Interview: Alex Mercado


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Q: Did you receive any formal training as a pianist? Who taught you?

A: I began studying classical music at age 13 with Jose Luis Arcaraz, a classical piano teacher who took me under his wing after discovering I had a special talent and predisposition for music. Through him I got thoroughly introduced to piano technique, dynamics, and the expressive range of the instrument. My passion for music allowed me to make quick progress through long practice sessions, achieving positive results in a short amount of time, getting to play really difficult repertoire after a few years. I received formal training in jazz at Berklee College of Music studying with Ray Santisi, Laszlo Gardony, Bob Winter, and attending master classes with Kenny Werner, Danilo Perez, and Fred Hersch. I consider myself self-taught in the sense that I keep deepening my knowledge of music by studying, practicing, and listening constantly.

Q: Was jazz the first musical genre you gravitated to?

A: The first musical genre that I gravitated to was classical music, and in that sense I could say that it is the genre that has influenced my personal style the most, trying to incorporate the classical flair into my improvisation, defining my technical approach towards the instrument and trying to use classical and orchestral textures into my writing. Jazz came afterwards as a vehicle to express my own self through improvisation. Nevertheless, I consider myself as a jazz pianist with a classical influence.

Q: What artists had the greatest impact on you in terms of inspiring your craft?

A: I have been particularly fond of pianists who have a compositional approach while improvising. From that point of view, Duke Ellington, Thelonious Monk, Horace Silver, Dave Brubeck, and Chick Corea have had the greatest impact in the way I conceive music. They taught me that jazz is all about content in a classical sense and that improvisation should try to depict and develop the work at hand instead of “navigating" through it. The composers and improvisers happen to be the artists with the most distinct voice because their music world entails both improvisation and composition.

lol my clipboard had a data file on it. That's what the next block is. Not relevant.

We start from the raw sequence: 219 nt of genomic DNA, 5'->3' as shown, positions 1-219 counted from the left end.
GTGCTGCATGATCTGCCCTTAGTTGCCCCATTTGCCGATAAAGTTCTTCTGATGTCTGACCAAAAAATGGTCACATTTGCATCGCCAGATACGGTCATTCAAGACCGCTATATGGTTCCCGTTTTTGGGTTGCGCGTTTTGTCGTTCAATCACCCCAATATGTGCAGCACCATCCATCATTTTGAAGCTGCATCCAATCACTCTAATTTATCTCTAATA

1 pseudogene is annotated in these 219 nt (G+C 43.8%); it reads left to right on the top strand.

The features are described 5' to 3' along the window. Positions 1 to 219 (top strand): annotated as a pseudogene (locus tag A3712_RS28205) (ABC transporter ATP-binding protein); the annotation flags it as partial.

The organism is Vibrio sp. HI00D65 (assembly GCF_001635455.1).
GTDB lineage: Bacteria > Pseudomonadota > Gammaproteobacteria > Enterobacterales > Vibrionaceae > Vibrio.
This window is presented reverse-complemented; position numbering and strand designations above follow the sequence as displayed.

Q: How long does it usually take you to compose a song? What is the process like?

A: My process of writing is very intuitive. I usually listen to an idea in my head and then I feel it could be developed into a larger form. I say feel because I try to write only the things I feel, not letting intellectual recipes to dictate the future of the song. As I let feeling and intuition take the lead, the creation of a whole song from beginning to end becomes really fast and natural. It almost feels like taking dictation from music itself. The way I train this ability to develop a song into something natural and complete is to absorb everything around me consciously, associating everything all the time.

Q: How would you feel your latest effort Symbiosis differs from your previous works?

A: Symbiosis is my second album as the leader of a jazz piano trio playing my original compositions exclusively. In terms of composition, it is more mature in terms of the homogeneity achieved among all the tunes. Featuring Antonio Sanchez and Scott Colley, two musicians with very strong personalities and outstanding maturity to interpret original music, Symbiosis is more representative of the democracy that should be present in a jazz piano trio.

Q: What kind of following do you have in your native Mexico?

A: My first album The Watcher was the one who consolidated my career, making my music well known among jazz followers, jazz media, and cultural environments in Mexico. As a sideman I have also been very active and that has helped immensely to get more attention to my work as a leader and as a composer.

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